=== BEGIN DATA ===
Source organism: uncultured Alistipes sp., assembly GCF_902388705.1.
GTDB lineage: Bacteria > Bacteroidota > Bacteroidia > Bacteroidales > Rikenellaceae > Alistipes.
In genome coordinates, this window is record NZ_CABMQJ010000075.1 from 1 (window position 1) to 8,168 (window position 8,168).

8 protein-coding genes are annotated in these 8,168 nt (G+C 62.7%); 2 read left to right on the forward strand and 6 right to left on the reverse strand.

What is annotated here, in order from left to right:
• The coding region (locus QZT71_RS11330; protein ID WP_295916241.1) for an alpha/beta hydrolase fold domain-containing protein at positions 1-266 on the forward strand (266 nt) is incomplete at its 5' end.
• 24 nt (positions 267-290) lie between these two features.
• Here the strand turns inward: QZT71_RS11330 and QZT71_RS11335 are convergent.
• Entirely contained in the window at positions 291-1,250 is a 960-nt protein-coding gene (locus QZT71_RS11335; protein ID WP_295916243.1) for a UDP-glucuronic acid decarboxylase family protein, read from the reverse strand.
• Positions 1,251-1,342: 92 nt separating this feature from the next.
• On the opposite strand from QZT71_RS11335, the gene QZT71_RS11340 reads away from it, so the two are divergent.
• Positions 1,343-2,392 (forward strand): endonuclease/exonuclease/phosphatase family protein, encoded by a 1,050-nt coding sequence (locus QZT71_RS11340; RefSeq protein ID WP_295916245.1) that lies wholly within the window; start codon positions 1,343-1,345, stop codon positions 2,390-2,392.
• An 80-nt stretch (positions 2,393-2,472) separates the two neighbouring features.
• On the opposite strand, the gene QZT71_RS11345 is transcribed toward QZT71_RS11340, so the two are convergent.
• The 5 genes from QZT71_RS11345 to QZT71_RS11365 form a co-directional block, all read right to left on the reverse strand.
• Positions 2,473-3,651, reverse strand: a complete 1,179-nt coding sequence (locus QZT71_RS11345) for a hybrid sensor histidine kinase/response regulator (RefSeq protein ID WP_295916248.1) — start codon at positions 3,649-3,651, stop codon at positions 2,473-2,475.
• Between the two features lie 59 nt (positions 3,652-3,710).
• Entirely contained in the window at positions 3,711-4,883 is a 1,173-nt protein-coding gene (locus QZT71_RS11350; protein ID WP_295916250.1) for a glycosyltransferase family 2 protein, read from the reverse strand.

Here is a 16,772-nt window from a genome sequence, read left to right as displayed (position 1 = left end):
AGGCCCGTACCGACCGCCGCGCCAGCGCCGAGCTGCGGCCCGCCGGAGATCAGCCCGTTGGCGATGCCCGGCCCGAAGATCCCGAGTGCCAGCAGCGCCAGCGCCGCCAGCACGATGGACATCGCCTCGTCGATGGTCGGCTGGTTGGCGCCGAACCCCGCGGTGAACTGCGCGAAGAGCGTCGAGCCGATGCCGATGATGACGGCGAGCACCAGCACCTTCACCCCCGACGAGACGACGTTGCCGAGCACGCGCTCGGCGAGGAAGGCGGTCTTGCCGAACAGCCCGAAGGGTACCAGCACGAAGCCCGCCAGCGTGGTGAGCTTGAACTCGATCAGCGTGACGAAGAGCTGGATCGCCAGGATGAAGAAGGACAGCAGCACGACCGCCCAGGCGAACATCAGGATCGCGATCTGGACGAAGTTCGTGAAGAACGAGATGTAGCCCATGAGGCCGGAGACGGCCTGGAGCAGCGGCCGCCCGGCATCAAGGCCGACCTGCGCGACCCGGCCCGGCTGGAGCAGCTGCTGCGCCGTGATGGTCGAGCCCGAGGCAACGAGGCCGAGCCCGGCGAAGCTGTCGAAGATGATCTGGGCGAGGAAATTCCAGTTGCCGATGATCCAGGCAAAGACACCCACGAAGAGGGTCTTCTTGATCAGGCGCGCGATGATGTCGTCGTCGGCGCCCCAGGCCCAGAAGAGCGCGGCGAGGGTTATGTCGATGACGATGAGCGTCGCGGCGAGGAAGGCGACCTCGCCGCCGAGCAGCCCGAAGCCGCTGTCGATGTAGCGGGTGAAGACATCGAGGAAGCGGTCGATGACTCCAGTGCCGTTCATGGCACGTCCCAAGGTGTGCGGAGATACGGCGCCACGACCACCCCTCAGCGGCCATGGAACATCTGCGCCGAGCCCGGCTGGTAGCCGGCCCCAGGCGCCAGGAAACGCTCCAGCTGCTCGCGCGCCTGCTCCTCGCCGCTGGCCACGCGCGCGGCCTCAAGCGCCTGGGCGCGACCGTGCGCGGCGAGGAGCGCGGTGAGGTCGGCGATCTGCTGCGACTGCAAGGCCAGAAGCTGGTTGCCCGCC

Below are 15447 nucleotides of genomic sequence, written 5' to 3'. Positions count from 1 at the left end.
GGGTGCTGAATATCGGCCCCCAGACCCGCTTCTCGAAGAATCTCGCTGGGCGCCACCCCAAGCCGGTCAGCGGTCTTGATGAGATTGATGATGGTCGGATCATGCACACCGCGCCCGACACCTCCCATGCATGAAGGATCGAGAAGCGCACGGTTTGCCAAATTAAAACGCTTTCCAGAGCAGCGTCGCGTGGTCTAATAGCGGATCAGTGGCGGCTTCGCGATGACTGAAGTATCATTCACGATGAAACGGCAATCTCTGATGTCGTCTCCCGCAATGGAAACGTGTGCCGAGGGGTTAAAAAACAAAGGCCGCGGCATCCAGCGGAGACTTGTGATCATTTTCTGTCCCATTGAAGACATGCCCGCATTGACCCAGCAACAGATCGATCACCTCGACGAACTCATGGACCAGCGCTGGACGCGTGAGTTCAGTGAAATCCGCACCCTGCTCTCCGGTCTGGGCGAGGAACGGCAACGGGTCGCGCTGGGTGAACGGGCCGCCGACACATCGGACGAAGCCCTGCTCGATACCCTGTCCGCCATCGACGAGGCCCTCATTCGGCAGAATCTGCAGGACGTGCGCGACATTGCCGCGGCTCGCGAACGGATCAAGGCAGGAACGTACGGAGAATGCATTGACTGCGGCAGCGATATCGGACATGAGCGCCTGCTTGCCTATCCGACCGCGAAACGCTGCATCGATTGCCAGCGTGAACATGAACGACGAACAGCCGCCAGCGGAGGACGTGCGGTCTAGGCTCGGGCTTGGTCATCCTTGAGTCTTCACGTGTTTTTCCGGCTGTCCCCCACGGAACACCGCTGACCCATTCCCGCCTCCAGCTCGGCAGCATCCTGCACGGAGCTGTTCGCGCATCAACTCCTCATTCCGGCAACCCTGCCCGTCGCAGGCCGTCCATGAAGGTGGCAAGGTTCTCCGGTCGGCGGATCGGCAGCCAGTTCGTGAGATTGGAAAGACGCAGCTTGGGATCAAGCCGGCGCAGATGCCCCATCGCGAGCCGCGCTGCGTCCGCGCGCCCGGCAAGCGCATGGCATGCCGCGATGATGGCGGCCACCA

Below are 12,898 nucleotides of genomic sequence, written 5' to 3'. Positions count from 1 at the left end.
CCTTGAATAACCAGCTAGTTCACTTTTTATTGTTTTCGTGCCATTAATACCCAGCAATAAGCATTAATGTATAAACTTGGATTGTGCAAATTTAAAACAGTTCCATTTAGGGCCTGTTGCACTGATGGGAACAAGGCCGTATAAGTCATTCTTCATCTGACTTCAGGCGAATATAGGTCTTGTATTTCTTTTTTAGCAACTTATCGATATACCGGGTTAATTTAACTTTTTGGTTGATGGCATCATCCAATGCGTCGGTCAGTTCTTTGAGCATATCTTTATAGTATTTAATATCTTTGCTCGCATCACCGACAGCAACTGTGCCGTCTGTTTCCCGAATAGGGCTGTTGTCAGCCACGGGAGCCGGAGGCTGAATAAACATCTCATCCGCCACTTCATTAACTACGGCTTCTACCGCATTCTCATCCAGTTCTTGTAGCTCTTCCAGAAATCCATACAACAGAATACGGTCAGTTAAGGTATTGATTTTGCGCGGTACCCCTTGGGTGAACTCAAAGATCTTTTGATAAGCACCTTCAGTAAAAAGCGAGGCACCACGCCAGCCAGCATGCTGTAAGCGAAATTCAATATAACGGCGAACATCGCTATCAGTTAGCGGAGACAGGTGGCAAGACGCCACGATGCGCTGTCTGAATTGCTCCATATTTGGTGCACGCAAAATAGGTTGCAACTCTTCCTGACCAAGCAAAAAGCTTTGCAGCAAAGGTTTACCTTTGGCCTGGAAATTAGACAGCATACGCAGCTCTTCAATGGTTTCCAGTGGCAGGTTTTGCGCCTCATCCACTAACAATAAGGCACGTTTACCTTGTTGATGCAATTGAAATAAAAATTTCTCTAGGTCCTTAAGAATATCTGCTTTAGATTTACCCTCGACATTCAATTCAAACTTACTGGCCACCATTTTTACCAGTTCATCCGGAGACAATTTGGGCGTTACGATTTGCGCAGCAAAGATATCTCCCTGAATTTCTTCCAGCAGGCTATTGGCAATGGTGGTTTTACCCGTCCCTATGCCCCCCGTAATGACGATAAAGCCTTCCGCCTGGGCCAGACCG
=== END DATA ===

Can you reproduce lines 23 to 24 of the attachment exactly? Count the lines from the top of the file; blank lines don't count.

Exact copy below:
Below are 12,898 nucleotides of genomic sequence, written 5' to 3'. Positions count from 1 at the left end.
CCTTGAATAACCAGCTAGTTCACTTTTTATTGTTTTCGTGCCATTAATACCCAGCAATAAGCATTAATGTATAAACTTGGATTGTGCAAATTTAAAACAGTTCCATTTAGGGCCTGTTGCACTGATGGGAACAAGGCCGTATAAGTCATTCTTCATCTGACTTCAGGCGAATATAGGTCTTGTATTTCTTTTTTAGCAACTTATCGATATACCGGGTTAATTTAACTTTTTGGTTGATGGCATCATCCAATGCGTCGGTCAGTTCTTTGAGCATATCTTTATAGTATTTAATATCTTTGCTCGCATCACCGACAGCAACTGTGCCGTCTGTTTCCCGAATAGGGCTGTTGTCAGCCACGGGAGCCGGAGGCTGAATAAACATCTCATCCGCCACTTCATTAACTACGGCTTCTACCGCATTCTCATCCAGTTCTTGTAGCTCTTCCAGAAATCCATACAACAGAATACGGTCAGTTAAGGTATTGATTTTGCGCGGTACCCCTTGGGTGAACTCAAAGATCTTTTGATAAGCACCTTCAGTAAAAAGCGAGGCACCACGCCAGCCAGCATGCTGTAAGCGAAATTCAATATAACGGCGAACATCGCTATCAGTTAGCGGAGACAGGTGGCAAGACGCCACGATGCGCTGTCTGAATTGCTCCATATTTGGTGCACGCAAAATAGGTTGCAACTCTTCCTGACCAAGCAAAAAGCTTTGCAGCAAAGGTTTACCTTTGGCCTGGAAATTAGACAGCATACGCAGCTCTTCAATGGTTTCCAGTGGCAGGTTTTGCGCCTCATCCACTAACAATAAGGCACGTTTACCTTGTTGATGCAATTGAAATAAAAATTTCTCTAGGTCCTTAAGAATATCTGCTTTAGATTTACCCTCGACATTCAATTCAAACTTACTGGCCACCATTTTTACCAGTTCATCCGGAGACAATTTGGGCGTTACGATTTGCGCAGCAAAGATATCTCCCTGAATTTCTTCCAGCAGGCTATTGGCAATGGTGGTTTTACCCGTCCCTATGCCCCCCGTAATGACGATAAAGCCTTCCGCCTGGGCCAGACCG